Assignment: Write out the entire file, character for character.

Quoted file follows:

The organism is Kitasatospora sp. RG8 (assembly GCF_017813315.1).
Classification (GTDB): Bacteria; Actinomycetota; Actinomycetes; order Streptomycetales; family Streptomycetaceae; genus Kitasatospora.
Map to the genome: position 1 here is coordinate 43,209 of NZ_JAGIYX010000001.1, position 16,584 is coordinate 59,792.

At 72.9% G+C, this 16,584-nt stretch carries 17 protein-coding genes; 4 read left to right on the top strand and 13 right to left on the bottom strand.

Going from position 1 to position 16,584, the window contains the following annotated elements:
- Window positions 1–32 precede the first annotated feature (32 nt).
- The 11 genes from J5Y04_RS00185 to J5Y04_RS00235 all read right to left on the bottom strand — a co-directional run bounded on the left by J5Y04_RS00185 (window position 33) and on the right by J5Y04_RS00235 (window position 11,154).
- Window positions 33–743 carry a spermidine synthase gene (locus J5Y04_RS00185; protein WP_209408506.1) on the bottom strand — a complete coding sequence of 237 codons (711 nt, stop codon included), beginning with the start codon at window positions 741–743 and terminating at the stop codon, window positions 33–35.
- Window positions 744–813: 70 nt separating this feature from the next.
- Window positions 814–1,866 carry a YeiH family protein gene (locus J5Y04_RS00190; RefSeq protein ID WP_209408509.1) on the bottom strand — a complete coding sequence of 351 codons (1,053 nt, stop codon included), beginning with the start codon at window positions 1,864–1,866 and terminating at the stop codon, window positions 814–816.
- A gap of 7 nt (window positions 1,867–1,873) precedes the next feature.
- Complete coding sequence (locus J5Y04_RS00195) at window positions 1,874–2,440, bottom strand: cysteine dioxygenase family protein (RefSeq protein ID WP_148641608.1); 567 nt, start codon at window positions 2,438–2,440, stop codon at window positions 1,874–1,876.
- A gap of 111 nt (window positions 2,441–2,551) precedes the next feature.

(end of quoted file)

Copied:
The organism is Kitasatospora sp. RG8 (assembly GCF_017813315.1).
Classification (GTDB): Bacteria; Actinomycetota; Actinomycetes; order Streptomycetales; family Streptomycetaceae; genus Kitasatospora.
Map to the genome: position 1 here is coordinate 43,209 of NZ_JAGIYX010000001.1, position 16,584 is coordinate 59,792.

At 72.9% G+C, this 16,584-nt stretch carries 17 protein-coding genes; 4 read left to right on the top strand and 13 right to left on the bottom strand.

Going from position 1 to position 16,584, the window contains the following annotated elements:
- Window positions 1–32 precede the first annotated feature (32 nt).
- The 11 genes from J5Y04_RS00185 to J5Y04_RS00235 all read right to left on the bottom strand — a co-directional run bounded on the left by J5Y04_RS00185 (window position 33) and on the right by J5Y04_RS00235 (window position 11,154).
- Window positions 33–743 carry a spermidine synthase gene (locus J5Y04_RS00185; protein WP_209408506.1) on the bottom strand — a complete coding sequence of 237 codons (711 nt, stop codon included), beginning with the start codon at window positions 741–743 and terminating at the stop codon, window positions 33–35.
- Window positions 744–813: 70 nt separating this feature from the next.
- Window positions 814–1,866 carry a YeiH family protein gene (locus J5Y04_RS00190; RefSeq protein ID WP_209408509.1) on the bottom strand — a complete coding sequence of 351 codons (1,053 nt, stop codon included), beginning with the start codon at window positions 1,864–1,866 and terminating at the stop codon, window positions 814–816.
- A gap of 7 nt (window positions 1,867–1,873) precedes the next feature.
- Complete coding sequence (locus J5Y04_RS00195) at window positions 1,874–2,440, bottom strand: cysteine dioxygenase family protein (RefSeq protein ID WP_148641608.1); 567 nt, start codon at window positions 2,438–2,440, stop codon at window positions 1,874–1,876.
- A gap of 111 nt (window positions 2,441–2,551) precedes the next feature.